The rift between Germany and America: A “watershed” moment

29 May 2017

The G7 summit held in Italy over the weekend concluded with an open rift between the United States and the major European powers. German Chancellor Angela Merkel all but declared that the transatlantic alliance, which provided the basis for post-war stability, is over.

Addressing a Munich beer tent rally on Sunday, Merkel said: “The times when we could fully rely on others are to some extent over—I experienced that in the last few days. We Europeans must really take our destiny into our own hands.”

Merkel was speaking a day after the conclusion of the summit, which saw open conflicts with the US. The rupture took place in the wake of US President Donald Trump’s refusal at a gathering in Brussels to reaffirm a commitment to Article 5 of the NATO treaty, which obligates member states to come to each other’s assistance when attacked. This was followed by a NATO meeting in which he berated the Europeans for “not paying what they should be paying” toward the alliance.

At the G7, the most public conflict centred on an endorsement of the 2015 Paris Agreement on climate change, which the Trump administration considers unjust on the grounds that it restricts economic growth in the US.

The other six members—the UK, France, Italy, Germany, Canada and Japan—refused to back down. As a result, the summit communiqué specifically recorded the objections of the US, stating: “The United States of America is in the process of reviewing its policies on climate change and on the Paris Agreement and thus is not in a position to join the consensus on these topics.”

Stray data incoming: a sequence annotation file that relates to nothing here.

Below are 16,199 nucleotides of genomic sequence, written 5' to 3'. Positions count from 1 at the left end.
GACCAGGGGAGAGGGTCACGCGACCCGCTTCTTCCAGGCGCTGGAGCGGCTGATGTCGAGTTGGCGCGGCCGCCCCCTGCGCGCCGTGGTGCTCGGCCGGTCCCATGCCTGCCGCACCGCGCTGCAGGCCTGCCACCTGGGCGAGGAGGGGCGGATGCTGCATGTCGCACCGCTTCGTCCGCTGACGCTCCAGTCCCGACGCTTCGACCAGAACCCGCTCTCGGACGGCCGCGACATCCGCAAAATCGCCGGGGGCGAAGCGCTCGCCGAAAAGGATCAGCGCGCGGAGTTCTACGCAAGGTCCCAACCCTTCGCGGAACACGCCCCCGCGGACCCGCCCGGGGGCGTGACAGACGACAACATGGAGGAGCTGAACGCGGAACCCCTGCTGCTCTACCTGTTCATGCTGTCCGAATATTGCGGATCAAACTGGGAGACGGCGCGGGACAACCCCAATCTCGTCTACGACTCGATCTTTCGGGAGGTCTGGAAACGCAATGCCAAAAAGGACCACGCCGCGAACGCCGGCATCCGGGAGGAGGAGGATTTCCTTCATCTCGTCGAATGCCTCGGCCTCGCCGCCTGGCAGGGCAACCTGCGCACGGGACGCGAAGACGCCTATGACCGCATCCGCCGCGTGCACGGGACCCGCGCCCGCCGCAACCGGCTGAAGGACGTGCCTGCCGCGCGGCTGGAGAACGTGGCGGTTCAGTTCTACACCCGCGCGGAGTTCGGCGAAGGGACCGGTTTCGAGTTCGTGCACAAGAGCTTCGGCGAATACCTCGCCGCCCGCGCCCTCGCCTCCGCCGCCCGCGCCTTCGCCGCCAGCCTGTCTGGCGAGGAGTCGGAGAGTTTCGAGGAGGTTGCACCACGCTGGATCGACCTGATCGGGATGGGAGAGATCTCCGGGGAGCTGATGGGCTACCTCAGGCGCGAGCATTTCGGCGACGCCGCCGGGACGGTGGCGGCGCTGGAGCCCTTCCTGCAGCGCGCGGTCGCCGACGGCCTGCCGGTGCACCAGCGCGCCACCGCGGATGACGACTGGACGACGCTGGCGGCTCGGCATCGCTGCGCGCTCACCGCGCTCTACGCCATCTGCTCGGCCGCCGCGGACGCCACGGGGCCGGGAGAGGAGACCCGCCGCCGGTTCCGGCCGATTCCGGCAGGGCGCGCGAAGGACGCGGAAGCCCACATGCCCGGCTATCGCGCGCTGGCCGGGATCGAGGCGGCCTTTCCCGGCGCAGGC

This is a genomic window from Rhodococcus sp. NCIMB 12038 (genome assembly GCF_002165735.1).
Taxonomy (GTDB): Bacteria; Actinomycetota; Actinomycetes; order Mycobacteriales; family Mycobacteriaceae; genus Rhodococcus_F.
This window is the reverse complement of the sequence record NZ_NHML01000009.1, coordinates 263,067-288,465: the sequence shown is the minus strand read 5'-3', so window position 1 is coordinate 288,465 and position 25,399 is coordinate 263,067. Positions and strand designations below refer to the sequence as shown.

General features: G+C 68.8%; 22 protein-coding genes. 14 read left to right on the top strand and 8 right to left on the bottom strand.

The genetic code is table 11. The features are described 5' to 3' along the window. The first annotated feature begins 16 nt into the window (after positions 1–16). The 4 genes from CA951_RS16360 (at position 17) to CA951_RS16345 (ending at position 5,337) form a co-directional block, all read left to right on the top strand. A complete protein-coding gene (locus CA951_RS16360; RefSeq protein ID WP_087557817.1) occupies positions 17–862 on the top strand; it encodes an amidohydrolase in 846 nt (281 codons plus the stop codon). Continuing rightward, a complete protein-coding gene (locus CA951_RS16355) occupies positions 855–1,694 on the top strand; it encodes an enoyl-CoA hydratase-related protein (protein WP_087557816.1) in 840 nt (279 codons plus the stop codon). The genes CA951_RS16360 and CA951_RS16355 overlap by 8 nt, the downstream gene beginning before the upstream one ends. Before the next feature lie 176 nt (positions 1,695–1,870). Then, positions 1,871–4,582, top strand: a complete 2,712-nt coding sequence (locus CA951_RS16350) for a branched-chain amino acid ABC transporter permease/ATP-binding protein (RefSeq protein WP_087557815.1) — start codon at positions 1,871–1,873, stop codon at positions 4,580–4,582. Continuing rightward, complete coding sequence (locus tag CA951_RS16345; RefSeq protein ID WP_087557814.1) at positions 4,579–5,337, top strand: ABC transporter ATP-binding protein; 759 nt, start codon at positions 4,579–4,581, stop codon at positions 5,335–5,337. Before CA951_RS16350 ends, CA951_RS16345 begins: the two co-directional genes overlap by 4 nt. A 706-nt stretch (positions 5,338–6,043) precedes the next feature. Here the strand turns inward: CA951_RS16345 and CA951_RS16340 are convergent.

While there were divergences at previous G7 meetings and varying interpretations offered of decisions reached, the participants were able to paper over their differences in the final communiqué. That did not take place on this occasion.

The conflicts extended into other areas. Before the summit even got underway, the US blocked a move by Italy, the host nation, to have at least some verbal reference to the rights of refugees.

Trade was another contentious issue. The US had secured the removal of references to the need to “resist protectionism” from statements issued by the G20, the finance ministers’ meeting of the G7 and the IMF at gatherings earlier this year.

The G7 communiqué affirmed a commitment to “keep our markets open and to fight protectionism, while standing firm against all unfair trade practices.” However any hopes by European politicians that the inclusion of “fight protectionism” might represent some back down by Washington proved short-lived.

Immediately after the meeting, Trump seized on the reference to “unfair trade practices.” In a series of tweets, he hailed “big results” on trade, highlighting phrases about “the remove of all trade-distorting practices” in order to “foster a truly level playing field,” without mentioning the need to “fight protectionism.”

Earlier in the week, Trump described Germany as “bad, very bad” in a meeting with European officials, according to Spiegel Online. He added: “See the millions of cars they are selling in the US? Terrible. We will stop this.”

Merkel described the talks on the climate agreement as “very unsatisfying,” before going to Munich on Sunday, where she summed up the broader implications of the withdrawal of the UK from the European Union (Brexit) and the clash with the US.